Expect the Unexpected

A commercial has been airing lately that infers how people should expect the unexpected— in a good way! One commercial shows the leader of a rock band, that’s apparently playing in a small bar in a very small town, announcing that their lead guitarist is a no-show.  The audience responds with groans in anticipation of a night of lousy music. To their surprise and delight, the band leader follows up with the news that famed guitarist Peter Frampton will be taking the place of the missing guitarist. Cheers are heard and smiles are seen as people take in the good news that they were not expecting.

A while ago, two seventh grade boys sprang into action after seeing their school bus driver slump at the wheel of the bus while it was still in motion! The driver had apparently suffered a heart attack. The first young man, who was sitting close to the driver, veered the out-of-control bus to the right and let it slow down before removing the keys from the ignition to stop it from moving. It was headed for a church. The second teen, who was trained in CPR, came from the back of the bus and attempted to revive the driver. The actions of both of these teens were successful in saving the lives of their classmates.

I’m not sure if the parents of these teens would have ever expected their children to respond to a challenge the way they did, but how proud they must be.  If I told you as a parent you have to expect the unexpected, your thoughts would probably drift toward the negative. In other words, when something happens, that statement usually means it’s going to be tough. We all have days that we look back on and wish they’d never happened. I remember receiving a phone call from my wife that I really didn’t want and I’d hoped I’d never have to take. Sometimes in life you have to deal with those kinds of moments. I’ve bet you’ve had some too.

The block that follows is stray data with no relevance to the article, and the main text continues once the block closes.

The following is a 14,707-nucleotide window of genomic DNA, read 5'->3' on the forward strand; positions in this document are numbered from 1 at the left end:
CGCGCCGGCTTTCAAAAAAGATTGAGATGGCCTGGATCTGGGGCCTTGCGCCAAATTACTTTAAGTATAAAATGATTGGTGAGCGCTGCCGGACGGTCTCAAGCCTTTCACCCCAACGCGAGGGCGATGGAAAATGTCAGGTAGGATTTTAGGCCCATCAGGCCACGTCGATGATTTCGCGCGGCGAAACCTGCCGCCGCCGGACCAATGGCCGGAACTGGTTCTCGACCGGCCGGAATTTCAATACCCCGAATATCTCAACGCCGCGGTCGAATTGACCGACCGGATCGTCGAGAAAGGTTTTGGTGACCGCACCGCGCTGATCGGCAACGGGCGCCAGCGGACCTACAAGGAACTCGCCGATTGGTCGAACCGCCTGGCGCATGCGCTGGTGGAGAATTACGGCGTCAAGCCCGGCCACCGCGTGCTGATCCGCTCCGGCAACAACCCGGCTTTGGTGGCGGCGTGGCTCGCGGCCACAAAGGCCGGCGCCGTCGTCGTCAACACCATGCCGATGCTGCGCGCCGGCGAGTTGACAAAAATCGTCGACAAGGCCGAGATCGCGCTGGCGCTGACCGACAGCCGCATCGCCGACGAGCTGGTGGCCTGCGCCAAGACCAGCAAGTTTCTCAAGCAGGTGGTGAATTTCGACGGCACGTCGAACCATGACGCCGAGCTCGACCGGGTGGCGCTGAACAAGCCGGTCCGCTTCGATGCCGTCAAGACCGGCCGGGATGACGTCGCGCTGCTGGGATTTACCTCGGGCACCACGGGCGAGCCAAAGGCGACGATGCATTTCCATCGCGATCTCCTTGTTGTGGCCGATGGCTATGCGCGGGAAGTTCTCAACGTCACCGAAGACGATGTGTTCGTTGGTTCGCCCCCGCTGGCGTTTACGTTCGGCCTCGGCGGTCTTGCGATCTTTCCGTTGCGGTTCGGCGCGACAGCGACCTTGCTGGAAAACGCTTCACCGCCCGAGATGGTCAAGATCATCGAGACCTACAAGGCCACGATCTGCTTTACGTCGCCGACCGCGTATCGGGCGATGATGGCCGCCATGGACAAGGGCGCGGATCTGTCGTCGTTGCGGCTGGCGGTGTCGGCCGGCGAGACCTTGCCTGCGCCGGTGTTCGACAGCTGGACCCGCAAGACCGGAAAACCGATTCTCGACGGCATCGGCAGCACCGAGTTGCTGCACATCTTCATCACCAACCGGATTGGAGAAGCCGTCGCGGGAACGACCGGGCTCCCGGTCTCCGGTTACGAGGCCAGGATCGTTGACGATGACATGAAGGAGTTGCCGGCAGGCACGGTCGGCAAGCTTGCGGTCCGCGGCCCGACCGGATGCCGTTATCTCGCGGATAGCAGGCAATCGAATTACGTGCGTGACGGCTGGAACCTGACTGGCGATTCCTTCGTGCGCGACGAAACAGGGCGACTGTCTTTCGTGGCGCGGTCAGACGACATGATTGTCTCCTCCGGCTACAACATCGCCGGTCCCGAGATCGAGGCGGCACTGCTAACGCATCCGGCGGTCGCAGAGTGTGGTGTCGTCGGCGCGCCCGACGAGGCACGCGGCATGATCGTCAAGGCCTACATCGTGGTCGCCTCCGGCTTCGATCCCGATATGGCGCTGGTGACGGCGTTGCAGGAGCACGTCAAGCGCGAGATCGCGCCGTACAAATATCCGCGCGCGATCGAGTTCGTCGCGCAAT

We shouldn’t always expect the worst, but our tendency is to move in that direction. I think we do that to soften any upcoming blows. We’d rather be under than overwhelmed. Unfortunately, this leads to a lot of negative thinking which can result in poor health. When we think negatively, we tend to overgeneralize something that has happened. For example, you fail to get a job after several interviews and then tell yourself that nothing ever works out for you. Another example is a tendency to engage in mind reading a situation. Think about a time you emailed a new acquaintance about getting together and for two days heard nothing back. You started assuming (mind read) that this person must not like you.

As parents you need to spend more energy expecting the unexpected by bracing for something positive to happen. This might be when your child accomplishes something that you weren’t sure they could. It could be the moment when you realize they have been listening to you all these years or you notice they practice good manners without your constant prompting.

The definition of self-fulfilling prophecy is the tendency that our expectations will produce the behavior consistent with those expectations.  Therefore, if we expect that our children can’t do something, our behavior will subconsciously reinforce that expectation. For that reason, we need to change our expectations from negative to positive and have more success winning at home.


Winning At Home encourages people at all ages and stages of
family development to lead Christ-centered homes.